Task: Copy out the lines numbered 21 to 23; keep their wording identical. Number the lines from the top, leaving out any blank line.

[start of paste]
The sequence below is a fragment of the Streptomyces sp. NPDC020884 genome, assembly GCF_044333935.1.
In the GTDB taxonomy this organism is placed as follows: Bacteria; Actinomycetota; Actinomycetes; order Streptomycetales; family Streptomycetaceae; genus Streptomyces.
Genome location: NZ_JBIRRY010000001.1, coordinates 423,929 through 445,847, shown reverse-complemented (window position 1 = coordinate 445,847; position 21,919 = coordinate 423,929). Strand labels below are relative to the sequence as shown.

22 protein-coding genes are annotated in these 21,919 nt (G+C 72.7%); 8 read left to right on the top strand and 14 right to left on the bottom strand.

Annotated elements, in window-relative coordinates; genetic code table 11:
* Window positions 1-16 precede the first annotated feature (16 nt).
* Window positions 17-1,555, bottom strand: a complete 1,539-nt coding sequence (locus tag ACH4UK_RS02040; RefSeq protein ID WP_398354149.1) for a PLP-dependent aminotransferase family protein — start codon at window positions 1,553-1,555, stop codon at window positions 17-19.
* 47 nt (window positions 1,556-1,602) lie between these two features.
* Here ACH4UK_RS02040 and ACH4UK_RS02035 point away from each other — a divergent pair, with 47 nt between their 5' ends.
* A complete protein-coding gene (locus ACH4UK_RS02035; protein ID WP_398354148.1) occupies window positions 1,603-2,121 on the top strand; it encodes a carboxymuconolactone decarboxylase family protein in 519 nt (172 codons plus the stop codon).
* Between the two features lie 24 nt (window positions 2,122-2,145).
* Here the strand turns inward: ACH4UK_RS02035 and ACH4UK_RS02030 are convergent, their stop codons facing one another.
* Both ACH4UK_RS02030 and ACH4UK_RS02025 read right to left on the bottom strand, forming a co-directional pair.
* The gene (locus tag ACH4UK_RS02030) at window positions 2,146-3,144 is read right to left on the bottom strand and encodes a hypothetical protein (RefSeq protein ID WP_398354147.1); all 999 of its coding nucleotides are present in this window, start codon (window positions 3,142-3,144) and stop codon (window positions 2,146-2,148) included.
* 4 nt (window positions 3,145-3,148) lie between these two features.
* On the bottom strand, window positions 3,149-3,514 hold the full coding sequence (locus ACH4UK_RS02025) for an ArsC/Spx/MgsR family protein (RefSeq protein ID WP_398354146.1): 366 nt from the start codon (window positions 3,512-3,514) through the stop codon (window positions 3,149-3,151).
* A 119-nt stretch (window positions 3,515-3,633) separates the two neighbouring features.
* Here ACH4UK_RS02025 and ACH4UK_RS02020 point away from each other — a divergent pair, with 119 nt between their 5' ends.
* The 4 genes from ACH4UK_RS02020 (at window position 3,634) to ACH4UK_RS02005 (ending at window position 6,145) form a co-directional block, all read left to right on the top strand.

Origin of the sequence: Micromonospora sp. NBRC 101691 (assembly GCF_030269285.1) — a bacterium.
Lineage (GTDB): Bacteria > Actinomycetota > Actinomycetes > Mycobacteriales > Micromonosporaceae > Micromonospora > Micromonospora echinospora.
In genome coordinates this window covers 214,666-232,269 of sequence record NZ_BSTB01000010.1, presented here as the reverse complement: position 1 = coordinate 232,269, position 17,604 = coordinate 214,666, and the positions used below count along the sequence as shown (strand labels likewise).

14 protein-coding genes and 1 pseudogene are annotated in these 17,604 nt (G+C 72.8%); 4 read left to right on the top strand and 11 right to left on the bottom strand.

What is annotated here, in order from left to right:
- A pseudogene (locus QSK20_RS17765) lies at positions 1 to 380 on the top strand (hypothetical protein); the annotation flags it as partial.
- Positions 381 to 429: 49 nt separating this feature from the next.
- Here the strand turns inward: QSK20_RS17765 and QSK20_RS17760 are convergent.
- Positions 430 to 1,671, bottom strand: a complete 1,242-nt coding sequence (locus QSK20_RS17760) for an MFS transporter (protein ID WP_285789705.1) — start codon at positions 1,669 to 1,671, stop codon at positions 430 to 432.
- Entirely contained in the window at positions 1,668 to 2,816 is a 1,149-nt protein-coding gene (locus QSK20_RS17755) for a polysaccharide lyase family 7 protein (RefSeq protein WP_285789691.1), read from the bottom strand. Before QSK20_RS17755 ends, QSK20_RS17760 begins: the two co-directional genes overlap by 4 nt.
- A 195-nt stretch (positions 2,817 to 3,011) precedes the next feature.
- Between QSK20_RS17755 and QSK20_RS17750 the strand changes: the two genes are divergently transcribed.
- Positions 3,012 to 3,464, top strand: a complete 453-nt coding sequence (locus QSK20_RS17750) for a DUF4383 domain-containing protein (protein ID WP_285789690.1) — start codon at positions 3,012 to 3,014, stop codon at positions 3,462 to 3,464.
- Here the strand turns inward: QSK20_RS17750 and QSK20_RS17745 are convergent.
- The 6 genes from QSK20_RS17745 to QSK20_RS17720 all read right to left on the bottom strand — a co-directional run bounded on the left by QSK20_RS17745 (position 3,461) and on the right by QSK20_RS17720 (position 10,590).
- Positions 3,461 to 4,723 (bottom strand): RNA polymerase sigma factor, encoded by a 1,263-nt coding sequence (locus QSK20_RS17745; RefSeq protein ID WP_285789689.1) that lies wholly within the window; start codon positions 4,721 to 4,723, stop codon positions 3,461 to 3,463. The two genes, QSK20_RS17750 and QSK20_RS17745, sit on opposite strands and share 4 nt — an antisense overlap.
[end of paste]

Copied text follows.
Lineage (GTDB): Bacteria > Actinomycetota > Actinomycetes > Mycobacteriales > Micromonosporaceae > Micromonospora > Micromonospora echinospora.
In genome coordinates this window covers 214,666-232,269 of sequence record NZ_BSTB01000010.1, presented here as the reverse complement: position 1 = coordinate 232,269, position 17,604 = coordinate 214,666, and the positions used below count along the sequence as shown (strand labels likewise).

14 protein-coding genes and 1 pseudogene are annotated in these 17,604 nt (G+C 72.8%); 4 read left to right on the top strand and 11 right to left on the bottom strand.